The Boynton Theatre

Meteorologists predict temperatures may reach 100 degrees this week in the Palm Beaches. What do people do when the temperature climbs to uncomfortable heights? They head for the refreshing air-conditioning of the movie theatre!

Boynton Theatre

Boynton Theatre

The Boynton Theatre at Lake (Boynton Beach Blvd.) and U.S. 1 (Federal Highway) originally featured silent movies, and a theatre employee provided dramatic music on the piano. The building had one screen and wooden floors. In the 1950s, a quarter-dollar bought two feature movies, a cartoon, and a newsreel. Popcorn cost 5 cents. Church groups met in the theatre building before construction of their own buildings, and businesses occupied the second floor.
Vintage movie theatre brochures provide a glimpse back in time. Look at the entertainment selections from April 1959!

1959 Boynton Theatre Flyer

1959 Boynton Theatre Flyer

 

The Sheriff of Fractured Jaw Movie Poster (1958)

The Sheriff of Fractured Jaw Movie Poster (1958)

The Goddess (1958), a drama loosely based on the life of Marilyn Monroe, a 1959 biography of Al Capone, aptly called Al Capone, a 1958 British/American western comedy starring Jayne Mansfield and Kenneth Moore, and a low-budget 1957 science fiction film – The 27th Day, featuring flying saucers and aliens.

Al Capone 1959 Movie Poster

Al Capone 1959 Movie Poster

What does the spring 1959 movie selection tell us about the Boyntonites escaping to the movies? Did I mention the free air-conditioning?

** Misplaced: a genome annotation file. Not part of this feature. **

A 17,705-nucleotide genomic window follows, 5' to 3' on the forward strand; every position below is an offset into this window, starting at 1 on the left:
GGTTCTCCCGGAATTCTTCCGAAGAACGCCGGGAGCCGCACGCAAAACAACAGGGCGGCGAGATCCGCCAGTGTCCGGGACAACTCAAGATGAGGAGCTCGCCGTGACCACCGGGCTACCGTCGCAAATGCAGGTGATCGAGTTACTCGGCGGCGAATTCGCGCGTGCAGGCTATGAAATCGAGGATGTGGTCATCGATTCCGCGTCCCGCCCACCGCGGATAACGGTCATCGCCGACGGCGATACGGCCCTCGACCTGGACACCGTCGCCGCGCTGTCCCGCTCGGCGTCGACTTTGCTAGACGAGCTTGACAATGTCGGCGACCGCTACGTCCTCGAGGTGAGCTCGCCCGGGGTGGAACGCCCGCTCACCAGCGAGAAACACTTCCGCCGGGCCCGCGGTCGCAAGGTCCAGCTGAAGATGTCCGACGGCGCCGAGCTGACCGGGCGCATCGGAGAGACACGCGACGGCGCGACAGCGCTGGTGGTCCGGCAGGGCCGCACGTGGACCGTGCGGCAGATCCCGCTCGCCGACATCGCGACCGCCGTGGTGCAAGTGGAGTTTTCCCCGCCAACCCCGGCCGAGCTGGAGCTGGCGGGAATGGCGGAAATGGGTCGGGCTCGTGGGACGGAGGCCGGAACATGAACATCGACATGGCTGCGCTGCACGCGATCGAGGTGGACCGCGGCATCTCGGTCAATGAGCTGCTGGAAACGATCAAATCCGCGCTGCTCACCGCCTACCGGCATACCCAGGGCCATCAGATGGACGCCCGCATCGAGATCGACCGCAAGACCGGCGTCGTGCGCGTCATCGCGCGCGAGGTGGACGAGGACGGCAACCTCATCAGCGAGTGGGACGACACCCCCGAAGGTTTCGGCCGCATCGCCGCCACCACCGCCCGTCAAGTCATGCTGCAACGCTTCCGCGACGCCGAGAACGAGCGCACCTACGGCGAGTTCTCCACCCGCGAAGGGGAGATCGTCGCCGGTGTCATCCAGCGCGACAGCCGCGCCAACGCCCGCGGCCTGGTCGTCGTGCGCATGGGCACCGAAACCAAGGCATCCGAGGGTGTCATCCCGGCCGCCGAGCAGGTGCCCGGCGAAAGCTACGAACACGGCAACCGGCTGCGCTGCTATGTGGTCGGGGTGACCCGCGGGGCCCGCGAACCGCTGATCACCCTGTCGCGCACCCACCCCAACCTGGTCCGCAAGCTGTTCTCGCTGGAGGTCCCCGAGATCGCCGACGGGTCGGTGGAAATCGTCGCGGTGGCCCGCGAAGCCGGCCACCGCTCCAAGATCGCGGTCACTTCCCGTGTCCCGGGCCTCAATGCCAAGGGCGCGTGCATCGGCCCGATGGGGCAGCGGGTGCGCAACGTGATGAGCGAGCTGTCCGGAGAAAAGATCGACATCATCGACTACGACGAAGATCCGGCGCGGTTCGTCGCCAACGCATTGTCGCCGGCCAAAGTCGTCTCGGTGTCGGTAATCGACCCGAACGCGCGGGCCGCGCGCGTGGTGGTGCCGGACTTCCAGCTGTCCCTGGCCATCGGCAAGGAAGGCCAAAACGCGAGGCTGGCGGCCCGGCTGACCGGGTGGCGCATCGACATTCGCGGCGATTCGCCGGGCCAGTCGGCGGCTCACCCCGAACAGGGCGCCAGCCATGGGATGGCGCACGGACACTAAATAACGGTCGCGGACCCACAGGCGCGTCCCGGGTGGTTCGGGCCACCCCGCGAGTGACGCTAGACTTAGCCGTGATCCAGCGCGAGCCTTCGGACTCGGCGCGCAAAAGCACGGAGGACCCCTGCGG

The 27th Day Poster (1957)

The 27th Day Poster (1957)

Boynton’s Earliest Churches

Before Palm Beach County existed, most of southeast Florida was Dade County. Before the pioneers founded religious institutions, the community relied on the occasional traveling missionary for church services. Congregants gathered in homes and in shady

Bethesda-By-The-Sea Church - Palm Beach (Courtesy Florida Memory)

Bethesda-By-The-Sea Church – Palm Beach (Courtesy Florida Memory)

arbors, reading the Bible and singing hymns. As more settlers arrived, the families raised money, gathered materials, and built small local churches. Weather and fire destroyed most of the early church buildings, though one pioneer church built in 1894, the second Bethesda-By-The-Sea Episcopal church, still stands in Palm Beach.

In 1930-1940, the WPA (Works Progress Administration) surveyed churches throughout the state to chronicle the history and inventory the church archives. The WPA reported the Town of Boynton had seven organized congregations with church buildings, though few buildings were the original structures.

According to WPA records, Saint Paul’s African Methodist Episcopal Church (1900) is the oldest. The records designate Saint John Baptist (1909) as the second oldest, yet a comprehensive history of the Boynton Methodist Episcopal Church, South published in 2006 (First United Methodist Church of Boynton Beach, Florida: A Centennial Celebration: A History of the First 100 Years 1905-2005) is contrary to the WPA date of 1915 and supports the claim the Boynton Methodist formed in 1905.

Original WPA Notes scanned into Florida Memory

Original WPA Notes scanned into Florida Memory

Other early Boynton churches

Saint John Baptist Church 1909

Saint Cuthbert’s Episcopal Church 1923

Community Church 1926

Church of God 1936

New Mount Zion Church 1939

Methodist Church, 1930s

Methodist Church, 1930s

In the 1976 film, The History of Boynton Beach, one of the scenes shows scores of men, women and children exiting a church. As the church-bell chimes, people scurry across Seacrest Boulevard and gather in small groups to chat. The women wear lovely skirts and wear heels, with their heads covered by colorful hats. Nearly every gentleman wears a tie, and most are carrying a suit coat or sport jacket over his arm. Though today many church-goers don’t dress up as much, this idyllic scene is still repeated across Boynton Beach on Sunday mornings.